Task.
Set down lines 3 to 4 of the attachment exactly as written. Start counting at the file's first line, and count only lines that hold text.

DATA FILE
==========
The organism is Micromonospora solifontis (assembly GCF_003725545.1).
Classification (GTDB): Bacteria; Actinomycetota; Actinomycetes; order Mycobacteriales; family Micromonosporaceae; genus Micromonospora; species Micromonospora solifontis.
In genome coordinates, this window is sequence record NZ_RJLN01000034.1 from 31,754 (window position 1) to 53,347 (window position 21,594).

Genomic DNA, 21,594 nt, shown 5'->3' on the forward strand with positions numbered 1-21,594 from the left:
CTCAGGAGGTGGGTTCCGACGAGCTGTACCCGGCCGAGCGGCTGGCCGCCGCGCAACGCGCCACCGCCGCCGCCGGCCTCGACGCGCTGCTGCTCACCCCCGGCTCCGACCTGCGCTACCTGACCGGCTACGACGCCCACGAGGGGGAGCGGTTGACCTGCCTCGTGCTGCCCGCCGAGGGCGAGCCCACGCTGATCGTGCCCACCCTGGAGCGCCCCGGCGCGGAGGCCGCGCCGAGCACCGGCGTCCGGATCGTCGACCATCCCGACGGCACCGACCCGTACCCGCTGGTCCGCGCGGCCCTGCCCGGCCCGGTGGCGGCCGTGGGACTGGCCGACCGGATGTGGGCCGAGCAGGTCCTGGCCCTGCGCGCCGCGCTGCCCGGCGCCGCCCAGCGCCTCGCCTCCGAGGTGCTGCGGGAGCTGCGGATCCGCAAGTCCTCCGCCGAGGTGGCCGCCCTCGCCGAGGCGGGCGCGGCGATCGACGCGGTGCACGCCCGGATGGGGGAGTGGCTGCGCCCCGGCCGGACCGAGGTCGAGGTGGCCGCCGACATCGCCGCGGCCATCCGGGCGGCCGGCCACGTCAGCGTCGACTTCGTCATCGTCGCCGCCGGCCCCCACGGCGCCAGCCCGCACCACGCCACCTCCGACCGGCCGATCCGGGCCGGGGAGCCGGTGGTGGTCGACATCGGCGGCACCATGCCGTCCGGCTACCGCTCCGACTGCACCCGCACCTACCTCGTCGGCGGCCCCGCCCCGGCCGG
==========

In genome coordinates, this window is sequence record NZ_RJLN01000034.1 from 31,754 (window position 1) to 53,347 (window position 21,594).

Genomic DNA, 21,594 nt, shown 5'->3' on the forward strand with positions numbered 1-21,594 from the left: